But the big new idea is that the Switch can, rather suitably enough, switch forms. There’s at least five different configurations for this new contraption, including a handheld mode, a TV-slot thing, dual controllers like you’d get with VR tech and a little prop to stand the device up whilst you play.
And I won’t even complain about this aspect. Seriously, none of this is a bad thing. It’s not very exciting and I know that as long as one of the configurations works fine for me I can safely ignore the others, but as long as it doesn’t have a drawback I can’t really see a reason to be sniffy about this news.
Except for this bit – why is Nintendo treating this rather boring feature like their ultimate draw card? In the trailer the games themselves seemed secondary to the promotion of the hardware, with the audience only capturing glimpses of Zelda, Mario and the aforementioned Skyrim. I can’t help but wonder about all the many, many things I’m not seeing, because I honestly don’t care much about Switches’ switchin’ power. That’s just a functional utility tool to allow me to play the games, but you’re not showing me any of those!
And speaking of, I must ask what’s going to happen when it comes to backwards compatibility? The hybrid nature still leaves us confused as to whether this is more of a successor to the 3DS or the Wii U, but the Switch seems to be utilising cartridges more similar to the former, which is annoying to hear if it’s only going to run 3DS games. Because the 3DS library was (and is) pretty rubbish, but there’s still a few niceties gathered around the skirts of the Wii U. The opportunity to play Wind Waker on long plane trips sounds superb, but the opportunity to play MGS3 and Pokémon X does not. Of course, that’s assuming we’re given backwards compatibility at all, which given the current state of the industry seems unlikely. After all, everybody knows that consumers come last in the ridiculous pecking order. We’re just the ugly sods who have to spend the money.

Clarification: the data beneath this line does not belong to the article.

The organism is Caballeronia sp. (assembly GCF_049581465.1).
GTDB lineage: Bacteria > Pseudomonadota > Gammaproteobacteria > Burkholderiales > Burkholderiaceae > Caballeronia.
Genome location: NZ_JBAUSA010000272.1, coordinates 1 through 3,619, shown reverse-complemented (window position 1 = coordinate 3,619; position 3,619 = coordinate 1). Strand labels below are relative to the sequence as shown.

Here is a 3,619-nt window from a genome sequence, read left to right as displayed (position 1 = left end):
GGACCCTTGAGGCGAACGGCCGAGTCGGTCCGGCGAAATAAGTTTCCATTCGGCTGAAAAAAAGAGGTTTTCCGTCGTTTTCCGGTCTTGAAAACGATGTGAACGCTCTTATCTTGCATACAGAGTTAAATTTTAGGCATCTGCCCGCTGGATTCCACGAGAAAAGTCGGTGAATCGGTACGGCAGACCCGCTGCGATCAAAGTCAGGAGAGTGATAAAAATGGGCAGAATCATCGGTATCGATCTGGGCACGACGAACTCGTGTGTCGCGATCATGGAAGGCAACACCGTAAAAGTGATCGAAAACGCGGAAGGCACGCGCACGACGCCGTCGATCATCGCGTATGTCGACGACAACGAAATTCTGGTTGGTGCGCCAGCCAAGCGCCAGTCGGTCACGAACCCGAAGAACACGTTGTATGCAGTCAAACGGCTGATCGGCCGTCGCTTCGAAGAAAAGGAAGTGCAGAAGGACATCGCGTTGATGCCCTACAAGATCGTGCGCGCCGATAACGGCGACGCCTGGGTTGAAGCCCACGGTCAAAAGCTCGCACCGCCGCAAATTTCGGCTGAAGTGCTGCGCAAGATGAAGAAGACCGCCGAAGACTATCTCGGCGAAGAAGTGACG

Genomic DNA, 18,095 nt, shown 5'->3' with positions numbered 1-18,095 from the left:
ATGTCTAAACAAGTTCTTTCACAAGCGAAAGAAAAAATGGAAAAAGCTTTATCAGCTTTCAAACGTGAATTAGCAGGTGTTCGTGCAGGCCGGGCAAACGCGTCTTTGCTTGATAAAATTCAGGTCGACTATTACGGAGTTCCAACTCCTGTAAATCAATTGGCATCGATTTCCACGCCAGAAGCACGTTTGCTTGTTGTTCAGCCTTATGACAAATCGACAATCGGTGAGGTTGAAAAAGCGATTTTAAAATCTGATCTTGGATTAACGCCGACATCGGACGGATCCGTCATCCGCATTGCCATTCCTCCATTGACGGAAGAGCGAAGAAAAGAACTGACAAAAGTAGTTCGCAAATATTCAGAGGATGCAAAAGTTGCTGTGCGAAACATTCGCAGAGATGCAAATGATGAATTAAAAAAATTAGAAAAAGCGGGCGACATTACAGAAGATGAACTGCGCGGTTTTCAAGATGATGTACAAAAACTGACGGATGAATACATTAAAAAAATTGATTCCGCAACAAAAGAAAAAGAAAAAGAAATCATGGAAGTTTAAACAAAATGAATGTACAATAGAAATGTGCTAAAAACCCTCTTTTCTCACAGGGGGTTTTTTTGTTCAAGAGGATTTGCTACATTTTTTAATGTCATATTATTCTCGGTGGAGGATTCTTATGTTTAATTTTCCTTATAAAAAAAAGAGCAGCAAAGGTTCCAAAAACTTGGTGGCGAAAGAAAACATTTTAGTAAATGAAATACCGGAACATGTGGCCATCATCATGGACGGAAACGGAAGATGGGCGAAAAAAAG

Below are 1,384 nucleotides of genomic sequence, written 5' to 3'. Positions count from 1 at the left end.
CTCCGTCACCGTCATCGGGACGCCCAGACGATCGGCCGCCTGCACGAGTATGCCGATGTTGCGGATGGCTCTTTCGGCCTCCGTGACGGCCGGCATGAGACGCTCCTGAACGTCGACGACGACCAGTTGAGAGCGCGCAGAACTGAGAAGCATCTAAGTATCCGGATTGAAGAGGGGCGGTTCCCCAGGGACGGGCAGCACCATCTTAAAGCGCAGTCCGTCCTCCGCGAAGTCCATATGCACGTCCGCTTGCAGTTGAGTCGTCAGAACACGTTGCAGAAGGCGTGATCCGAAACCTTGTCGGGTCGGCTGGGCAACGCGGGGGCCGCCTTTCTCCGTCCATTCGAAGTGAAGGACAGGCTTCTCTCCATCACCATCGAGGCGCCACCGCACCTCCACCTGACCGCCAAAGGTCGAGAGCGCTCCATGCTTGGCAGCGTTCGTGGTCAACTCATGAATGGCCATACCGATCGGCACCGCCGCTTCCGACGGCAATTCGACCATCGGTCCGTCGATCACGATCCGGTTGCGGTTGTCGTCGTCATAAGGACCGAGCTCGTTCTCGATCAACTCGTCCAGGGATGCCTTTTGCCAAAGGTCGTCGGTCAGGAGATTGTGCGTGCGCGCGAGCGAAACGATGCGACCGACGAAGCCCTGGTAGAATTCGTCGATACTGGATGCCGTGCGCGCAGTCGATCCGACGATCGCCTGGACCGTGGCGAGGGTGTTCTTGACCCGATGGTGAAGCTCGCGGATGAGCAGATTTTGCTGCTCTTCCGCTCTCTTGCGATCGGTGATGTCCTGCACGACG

The online response seems to imply that I’m the only one who feels iffy about this thing. I admit that there isn’t a lot of info to go on yet, but I still feel uncomfortable about it nonetheless. Because my fundamental question, maintained throughout all of this unbridled, unhealthy hype, is this – how is the Switch better than any of the consoles, computers, handhelds, hybrids, tablets, phones and microwave ovens that I own already? It’s not outmatching them in terms of hardware or choice of games, because my laptop runs far superior tech, holds Steam within its mighty clutches and also gives me a lot more options, such as the capacity to write this article and watch porn simultaneously. And if the Switch is selling itself on how easy it is to use, I do already own a smartphone that puts that aspect to shame, much like everyone else on the planet and their dog does.
So that leaves exclusives, which should be disregarded because a) exclusive titles are a nasty, anti-consumer practice, and b) I’m still not sure that Nintendo won’t abuse its third-party developers again and lose the right to all the good exclusives. I do have a memory, Nintendo. Erasing backward compatibility ain’t going to change that, despite everyone’s best efforts.
It should be maintained that this is all first-glance stuff, with very few details to go on at this point. Perhaps future knowledge will make me think more highly of it, but for now I’m approaching with a sense of caution. And with the teaser trailer for Red Dead Redemption 2 coming out today, we’re all pretty much in the dark about everything that’s going on, but at least we can ensure that the latter will allow us to shoot buffalo. Something tells me that Mario won’t have the stones for that one.
You can find the Nintendo Switch Teaser Trailer here.